Monthly Archives: September 2008

You Like Naps, Too?

A few weeks ago, a friend told me that the photo of my late-2004 creation, the “I like naps.” shirt, has been used to make “flairs” on Facebook by three different individuals, all of whom I don’t know. This news first upset me. The Naps Shirt was my precious widely-loved creation, and now it’s been taken for other uses without my permission.

Very quickly, my mind skipped the stage of acceptance and landed in the state of dilemma. What should I do? Should I let it go without intervention? Should I inform Serge Varela, Kelly Barnes, and Nora McLeese and confiscate those virtual “flairs” (if it’s even possible)?

I weighed the pros and cons: If I let it be, my design could be spread virally, and some nap-loving organization could potentially trace it back to me and give me the job of a lifetime and I become a successful designer. Or, the origin of the design could be lost, someone else would claim authorship, and they would get the job of a lifetime and become a successful designer.

And even if I fight for it after the fact, I would be perceived as (if not already) a bitter, bitter man, unwilling to let a silly design go, which could also be the outcome anyway if I “confiscate” the flairs now and establish maximum control on the use of that image on the Internet, where the spirit of “FREE!” and community-based sharing contributes to the thrive and success of the medium.

At the same time, who am I to talk about the ethics of stealing, being an Internet user myself? I often search the web for free stuff, and sometimes for free stuff that aren’t supposed to be free.

So what should I do? I realize now that more relevantly, the question should be, “What can I do?” And the answer is, “I can blog about it.” As of right now, this is as much as I will do. It may be passive aggressive, but I also have to consider the original spirit of the shirt’s creation: to spread joy, to have fun, and to share a common affinity with fellow nap-likers.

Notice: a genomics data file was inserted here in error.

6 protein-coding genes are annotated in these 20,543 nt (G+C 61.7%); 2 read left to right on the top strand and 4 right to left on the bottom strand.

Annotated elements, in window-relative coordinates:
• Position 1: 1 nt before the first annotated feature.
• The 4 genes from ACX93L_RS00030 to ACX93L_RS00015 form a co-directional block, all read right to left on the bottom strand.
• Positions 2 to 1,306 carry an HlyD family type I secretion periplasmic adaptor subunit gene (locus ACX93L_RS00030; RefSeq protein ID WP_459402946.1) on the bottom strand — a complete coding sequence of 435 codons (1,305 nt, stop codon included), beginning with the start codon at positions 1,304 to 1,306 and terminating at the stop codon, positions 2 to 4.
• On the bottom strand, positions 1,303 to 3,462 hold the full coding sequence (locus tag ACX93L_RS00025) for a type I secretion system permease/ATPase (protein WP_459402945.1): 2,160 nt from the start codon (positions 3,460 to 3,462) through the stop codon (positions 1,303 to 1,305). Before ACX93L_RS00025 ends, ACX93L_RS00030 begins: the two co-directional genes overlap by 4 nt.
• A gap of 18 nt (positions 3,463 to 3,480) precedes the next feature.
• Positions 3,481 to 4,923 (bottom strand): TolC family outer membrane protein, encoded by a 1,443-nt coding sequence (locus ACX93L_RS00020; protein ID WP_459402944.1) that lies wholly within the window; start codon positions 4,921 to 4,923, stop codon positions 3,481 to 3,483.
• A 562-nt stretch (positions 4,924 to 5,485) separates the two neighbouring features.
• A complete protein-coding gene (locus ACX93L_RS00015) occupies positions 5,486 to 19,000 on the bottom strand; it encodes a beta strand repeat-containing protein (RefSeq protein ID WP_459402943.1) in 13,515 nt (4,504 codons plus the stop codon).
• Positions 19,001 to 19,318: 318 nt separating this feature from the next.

Flush.

Career Routes: Web Developing and “Green” Companies

In the past few weeks, as I have been working on my portfolio site and learning PHP and Ajax, I re-found my excitement and fascination in coding, and I could imagine myself working on it as a full-time gig, despite the hairsplitting troubleshooting (but when it works, it works beautifully!) At the same time, my interest in environmentalism and sustainability still exists. Not so much, though, is visual design, at least as a career. Therefore, I now have narrowed my choices down to two: web developing and “green” jobs.

I don’t know which is more correct, web “developing” or web “programming,” but I know what I want to do. The problem is that a quick job search online shows that most of those jobs require multiple years of experience, which I don’t have professionally.

And with green jobs, I still don’t know where to start, because I don’t know what my education in (mostly visual) design can contribute to the organizations. But I’m sure there is a future and potential for growth for the entire industry, so I’m not too worried; there’s something to do for everyone.

Therefore, the perfect job right now would be to combine both: to code the website or whatever for a “green” company, letting me contribute to my passion of changing/saving the world by doing what I enjoy doing.

This is not too far-fetched of a dream, compared to my other ones. If I have to pay more dues by working for a year or two somewhere to get there, I just might do it.

Flush.

Advice for Design Students 2008

With my alma mater beginning a new school year this week, I want to give the students at the Design Program there two more advice to continue from the list I started last November.

Have a Life Outside of Design

Don’t let design be your life. I’m not talking about doing all-nighters in the final two or three weeks of each quarter/term and declining invitations to parties. You may love design, but it’s not everything. I have quoted Michael Bierut before that “design is about everything,” but that doesn’t mean design is everything; it’s about everything else.

Have a separate passion: music, the environment, politics, sports, love, whatever. That way, 1) you have an escape if you get frustrated with design or have a designer’s block, and 2) you have a topic on which to base your next design project.